Is nobody editing the opinion page of The Australian (and I use the verb “edit” in its basic journalistic sense, that is, cutting out the rubbish)?

This morning they published yet another anti-public broadcasting rant from Maurice Newman that was so choked with false assumptions and unsubstantiated assertions that any decent editor would have sent it back for a major re-write — or just impaled it on the spike.

By now we’ve become accustomed to Mad Maurie’s suite of paranoias, most of which seem to stem from a belief that there is a Green/left media conspiracy to undermine our great institutions, subvert the economy, impose what he imagines to be gay/lesbian values and corrupt the political process.

As a former head of the ASX, Newman doesn’t so much want to drive the money-lenders from the temple as expel the progressives from our newsrooms.

[What Chris Mitchell gets so wrong about the ABC]

So blinded by his personal prejudices is this neocon zealot that he peddles them as fact. Thus, he can proclaim that a preference for diversity on SBS “has contributed to the abridgement of free speech, identity politics, a divided society, growing intolerance and diminished national pride”.

Not a single example is offered to substantiate this bizarre collection of claims.

Turning his popguns on the ABC, Newman asserts that Aunty has “a lack of editorial curiosity or disposition to surprise”. Yet at the same time he complains about “the undue political attention it receives from Canberra”. Could this possibly be because AM, PM, 7:30 and Four Corners keep showing sufficiently surprising curiosity to help set the political agenda?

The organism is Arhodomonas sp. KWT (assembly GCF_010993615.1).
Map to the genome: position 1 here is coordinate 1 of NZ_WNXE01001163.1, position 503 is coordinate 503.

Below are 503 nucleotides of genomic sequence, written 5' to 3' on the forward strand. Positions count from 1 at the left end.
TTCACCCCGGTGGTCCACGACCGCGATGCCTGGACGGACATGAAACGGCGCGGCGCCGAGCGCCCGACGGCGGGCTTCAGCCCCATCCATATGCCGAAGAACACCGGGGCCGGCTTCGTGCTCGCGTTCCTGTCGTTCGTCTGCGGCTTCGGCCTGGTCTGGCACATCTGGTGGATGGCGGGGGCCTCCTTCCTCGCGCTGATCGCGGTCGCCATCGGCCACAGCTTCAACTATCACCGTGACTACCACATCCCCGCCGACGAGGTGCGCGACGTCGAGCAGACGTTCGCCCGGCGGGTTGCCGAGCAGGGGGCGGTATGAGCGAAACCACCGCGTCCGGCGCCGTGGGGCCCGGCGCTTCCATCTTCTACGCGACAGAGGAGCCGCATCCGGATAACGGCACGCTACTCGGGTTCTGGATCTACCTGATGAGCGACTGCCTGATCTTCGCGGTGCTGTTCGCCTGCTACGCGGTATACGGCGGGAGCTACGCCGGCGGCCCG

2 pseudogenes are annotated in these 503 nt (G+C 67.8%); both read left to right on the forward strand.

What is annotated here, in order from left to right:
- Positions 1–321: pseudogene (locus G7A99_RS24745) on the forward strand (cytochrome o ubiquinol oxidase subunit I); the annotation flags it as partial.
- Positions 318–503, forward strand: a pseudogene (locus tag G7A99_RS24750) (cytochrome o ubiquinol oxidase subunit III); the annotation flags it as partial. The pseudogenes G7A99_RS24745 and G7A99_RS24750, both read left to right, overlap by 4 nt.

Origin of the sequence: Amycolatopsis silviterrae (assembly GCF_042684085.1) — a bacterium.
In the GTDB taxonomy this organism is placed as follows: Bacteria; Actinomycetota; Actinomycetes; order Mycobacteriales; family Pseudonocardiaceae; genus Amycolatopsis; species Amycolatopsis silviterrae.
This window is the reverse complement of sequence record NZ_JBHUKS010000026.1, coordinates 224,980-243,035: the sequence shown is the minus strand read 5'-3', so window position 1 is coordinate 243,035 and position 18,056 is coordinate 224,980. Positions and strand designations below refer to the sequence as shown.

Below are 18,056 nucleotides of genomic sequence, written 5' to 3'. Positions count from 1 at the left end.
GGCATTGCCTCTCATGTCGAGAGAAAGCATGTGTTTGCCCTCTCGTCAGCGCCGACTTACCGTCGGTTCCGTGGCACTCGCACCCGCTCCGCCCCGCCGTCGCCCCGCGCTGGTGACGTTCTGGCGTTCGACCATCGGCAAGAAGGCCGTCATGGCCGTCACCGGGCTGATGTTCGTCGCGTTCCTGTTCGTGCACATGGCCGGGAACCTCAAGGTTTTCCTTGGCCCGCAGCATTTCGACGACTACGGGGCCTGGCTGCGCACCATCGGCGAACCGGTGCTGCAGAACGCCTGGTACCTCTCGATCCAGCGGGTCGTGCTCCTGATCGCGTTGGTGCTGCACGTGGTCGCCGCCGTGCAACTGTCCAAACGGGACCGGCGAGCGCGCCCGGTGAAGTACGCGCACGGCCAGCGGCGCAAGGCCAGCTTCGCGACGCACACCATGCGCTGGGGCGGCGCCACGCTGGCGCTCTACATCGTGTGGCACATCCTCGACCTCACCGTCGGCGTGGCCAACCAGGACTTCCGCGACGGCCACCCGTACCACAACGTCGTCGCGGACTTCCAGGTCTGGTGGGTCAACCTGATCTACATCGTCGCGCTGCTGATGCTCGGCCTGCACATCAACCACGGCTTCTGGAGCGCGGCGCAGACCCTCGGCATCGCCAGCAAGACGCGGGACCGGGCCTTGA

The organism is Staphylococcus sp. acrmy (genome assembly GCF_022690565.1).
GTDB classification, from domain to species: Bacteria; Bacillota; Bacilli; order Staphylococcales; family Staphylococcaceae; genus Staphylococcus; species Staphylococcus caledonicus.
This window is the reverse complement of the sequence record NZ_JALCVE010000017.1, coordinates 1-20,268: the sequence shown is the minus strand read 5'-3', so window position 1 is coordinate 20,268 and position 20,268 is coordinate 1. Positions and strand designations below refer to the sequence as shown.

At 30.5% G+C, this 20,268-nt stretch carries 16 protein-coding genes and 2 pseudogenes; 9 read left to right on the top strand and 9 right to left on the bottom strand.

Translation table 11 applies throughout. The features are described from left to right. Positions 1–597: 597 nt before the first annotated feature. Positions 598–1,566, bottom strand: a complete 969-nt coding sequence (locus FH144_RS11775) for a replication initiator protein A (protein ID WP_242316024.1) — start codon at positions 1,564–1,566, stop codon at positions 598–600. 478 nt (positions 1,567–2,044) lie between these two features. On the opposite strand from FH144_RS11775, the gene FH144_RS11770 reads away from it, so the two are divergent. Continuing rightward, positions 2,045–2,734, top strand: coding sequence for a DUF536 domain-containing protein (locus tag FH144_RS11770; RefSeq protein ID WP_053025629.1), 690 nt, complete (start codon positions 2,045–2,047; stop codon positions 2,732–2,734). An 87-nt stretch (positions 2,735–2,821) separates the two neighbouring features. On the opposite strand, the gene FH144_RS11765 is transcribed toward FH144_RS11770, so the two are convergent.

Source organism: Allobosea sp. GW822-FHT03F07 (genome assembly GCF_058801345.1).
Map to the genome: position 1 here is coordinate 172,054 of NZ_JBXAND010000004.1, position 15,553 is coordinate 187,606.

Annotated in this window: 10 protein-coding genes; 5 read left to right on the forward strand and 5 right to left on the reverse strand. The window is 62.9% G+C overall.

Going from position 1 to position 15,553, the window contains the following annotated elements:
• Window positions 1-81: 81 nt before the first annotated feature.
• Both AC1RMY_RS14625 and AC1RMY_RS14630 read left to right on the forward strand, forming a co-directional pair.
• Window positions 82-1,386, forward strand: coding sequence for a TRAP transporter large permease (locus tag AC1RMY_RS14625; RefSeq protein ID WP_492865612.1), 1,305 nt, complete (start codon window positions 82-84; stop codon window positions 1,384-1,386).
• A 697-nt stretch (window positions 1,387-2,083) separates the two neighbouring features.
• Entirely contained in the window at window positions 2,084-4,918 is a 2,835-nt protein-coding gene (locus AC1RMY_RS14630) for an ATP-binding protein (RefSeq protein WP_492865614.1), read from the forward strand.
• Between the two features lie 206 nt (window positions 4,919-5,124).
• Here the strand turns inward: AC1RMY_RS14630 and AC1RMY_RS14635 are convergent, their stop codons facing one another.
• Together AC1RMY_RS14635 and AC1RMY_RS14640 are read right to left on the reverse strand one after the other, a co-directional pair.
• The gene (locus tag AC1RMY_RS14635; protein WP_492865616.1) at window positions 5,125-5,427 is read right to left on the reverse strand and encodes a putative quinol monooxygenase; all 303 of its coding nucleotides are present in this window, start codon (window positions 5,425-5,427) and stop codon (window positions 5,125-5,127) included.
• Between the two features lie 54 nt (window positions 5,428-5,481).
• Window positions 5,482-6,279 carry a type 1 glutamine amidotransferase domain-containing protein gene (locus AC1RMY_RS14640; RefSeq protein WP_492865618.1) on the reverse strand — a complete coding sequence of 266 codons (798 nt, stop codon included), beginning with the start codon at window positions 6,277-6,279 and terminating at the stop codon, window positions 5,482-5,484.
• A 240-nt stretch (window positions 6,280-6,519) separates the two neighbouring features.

But for Newman, there is an even more sinister force lurking behind public broadcasting in Australia: totalitarianism. I kid you not. Listen and learn:

“To the totalitarians, public broadcasters are valuable allies and they religiously court them through direct contact with producers, presenters and management and via organisations like the Friends of the ABC. They want government-sanctioned journalism.”

Yes folks, the Stalinists are marching on Ultimo and Southbank, and for Newman the only remedy is a Final Solution:

“We can no longer dismiss the improvements to our freedoms, budgets and national debate the break-up and sale of our public broadcasters would deliver us.”

Quite who might want to buy these debased media outlets, or how they could then be run as profitable businesses, is left unsaid. Newman has never been good at details. Mind you, he reckons — with a characteristic grand leap of self-contradictory illogic — that the existing SBS ad revenues should be made available to the commercial networks.

[Sport and pop music? What it would mean for the ABC to reach 100% of Australians]

What muddle-headed Maurie misses is the fundamental distinction between public and commercial broadcasting. The customers for the ABC and SBS are their audiences; the customers for commercial TV and radio are advertising agencies.

Newman clearly doesn’t recognise or understand that difference, which renders his whole position absurd.